Latin America is widely known to be home to some of the most powerful criminal organizations in the world, but the region’s criminal ecosystem is dominated by state-embedded actors, many of whom protect and profit from illicit economies.

When former Honduran President Juan Orlando Hernández’s name came up in the March 2021 US trial of notorious drug trafficker Geovanny Fuentes, few were surprised. The prosecutor described the Central American country as a ‘narco-state’, explaining how cartels had infiltrated ‘police, military and political power’. Their influence extended to ‘mayors, congressmen, military generals and police chiefs, even the current president’.

The same month also saw the sentencing (to life in prison) of Hernández’s brother (and former congressman), Antonio ‘Tony’ Hernández on drug trafficking charges. Hernández was found guilty of aiding the smuggling of 185 tonnes of cocaine from Colombia into the US, sometimes in collaboration with Joaquín ‘El Chapo’ Guzmán’s Sinaloa Cartel.

While the former Honduran president continues to deny any wrongdoing, he now faces the prospect of potential extradition to the US after his party lost the November 2021 general election, stripping Hernández of the immunity from prosecution he enjoyed as president.

The jury is still out as to whether he will ever be extradited, but the fact that a president was linked to drug trafficking in a US court could be a tipping point in the way countries fight state-embedded crime and the lengths they are prepared to go to.

A story of state and crime

During the Fuentes trial, US prosecutors argued that, in Honduras, the distinction between state institutions and criminal organizations is, at best, hazy and, at worse, non-existent. Analysts monitoring political and criminal dynamics in the Central American country say the links between crime organizations and political elites run deep, with many high-ranking public servants protecting (and profiting from) illicit economies.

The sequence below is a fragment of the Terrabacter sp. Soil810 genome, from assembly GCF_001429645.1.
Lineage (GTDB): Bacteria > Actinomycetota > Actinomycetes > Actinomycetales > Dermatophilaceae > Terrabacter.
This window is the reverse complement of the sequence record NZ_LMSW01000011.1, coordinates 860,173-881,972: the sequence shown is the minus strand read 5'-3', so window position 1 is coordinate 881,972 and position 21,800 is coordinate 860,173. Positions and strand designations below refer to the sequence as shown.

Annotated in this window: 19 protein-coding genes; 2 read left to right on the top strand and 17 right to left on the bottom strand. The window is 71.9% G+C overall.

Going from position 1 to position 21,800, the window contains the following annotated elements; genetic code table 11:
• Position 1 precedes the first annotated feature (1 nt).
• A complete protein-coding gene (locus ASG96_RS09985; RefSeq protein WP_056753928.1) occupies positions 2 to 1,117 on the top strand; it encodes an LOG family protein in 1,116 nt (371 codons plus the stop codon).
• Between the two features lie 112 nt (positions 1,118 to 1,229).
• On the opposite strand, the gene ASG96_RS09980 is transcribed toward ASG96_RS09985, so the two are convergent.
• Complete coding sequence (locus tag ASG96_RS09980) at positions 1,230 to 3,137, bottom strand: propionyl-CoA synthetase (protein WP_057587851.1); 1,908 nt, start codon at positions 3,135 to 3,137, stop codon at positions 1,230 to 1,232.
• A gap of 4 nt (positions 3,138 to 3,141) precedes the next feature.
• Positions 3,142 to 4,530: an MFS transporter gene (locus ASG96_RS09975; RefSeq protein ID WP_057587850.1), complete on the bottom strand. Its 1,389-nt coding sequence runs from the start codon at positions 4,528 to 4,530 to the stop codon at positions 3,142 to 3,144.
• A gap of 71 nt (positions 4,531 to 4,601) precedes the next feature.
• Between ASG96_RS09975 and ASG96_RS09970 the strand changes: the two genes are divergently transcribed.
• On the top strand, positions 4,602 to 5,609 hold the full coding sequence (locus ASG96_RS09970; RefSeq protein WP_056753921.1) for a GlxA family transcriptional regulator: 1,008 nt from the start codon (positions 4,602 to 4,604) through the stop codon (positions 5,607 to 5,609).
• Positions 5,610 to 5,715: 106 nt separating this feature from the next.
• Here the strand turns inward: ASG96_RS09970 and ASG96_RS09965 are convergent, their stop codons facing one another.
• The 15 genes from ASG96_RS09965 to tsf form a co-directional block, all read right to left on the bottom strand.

The story of state involvement in criminality is a familiar one in this region. Although Latin America is home to some of the most powerful transnational crime organizations in the world, it is state actors who actually dominate the criminal landscape – a finding highlighted by the Global Initiative Against Transnational Organized Crime (GI-TOC)’s Global Organized Crime Index 2021. State actors facilitate illicit markets not only by protecting them and turning a blind eye, but also by rejecting measures that, if effectively implemented, could strengthen their country’s capacity to fight organized crime. These include robust accountability mechanisms, crime prevention and victim support programmes, and good governance.

Examples of Latin American state actors fuelling or enabling illicit activity are legion, from endemic low-level corruption (such as police officers facilitating drug trafficking in Argentina) to the high-level regional graft uncovered in the Odebrecht scandal. Across the region, the illegal trade in flora and fauna is rising, often aided by corrupt officials. In Brazil, for example, authorities issued fewer fines in 2020, even though deforestation soared to a 12-year high. In Venezuela – ranked among the highest countries for criminality and lowest for resilience in the Organized Crime Index – both low- and high-ranking public officials have been accused of direct involvement in crimes, including contraband, cocaine smuggling, money laundering, illegal exploitation of natural resources, exchange rate manipulation and a catalogue of human rights violations. Like Honduras’s Hernández, the Venezuelan president, Nicolás Maduro, has also been accused of aiding drug trafficking.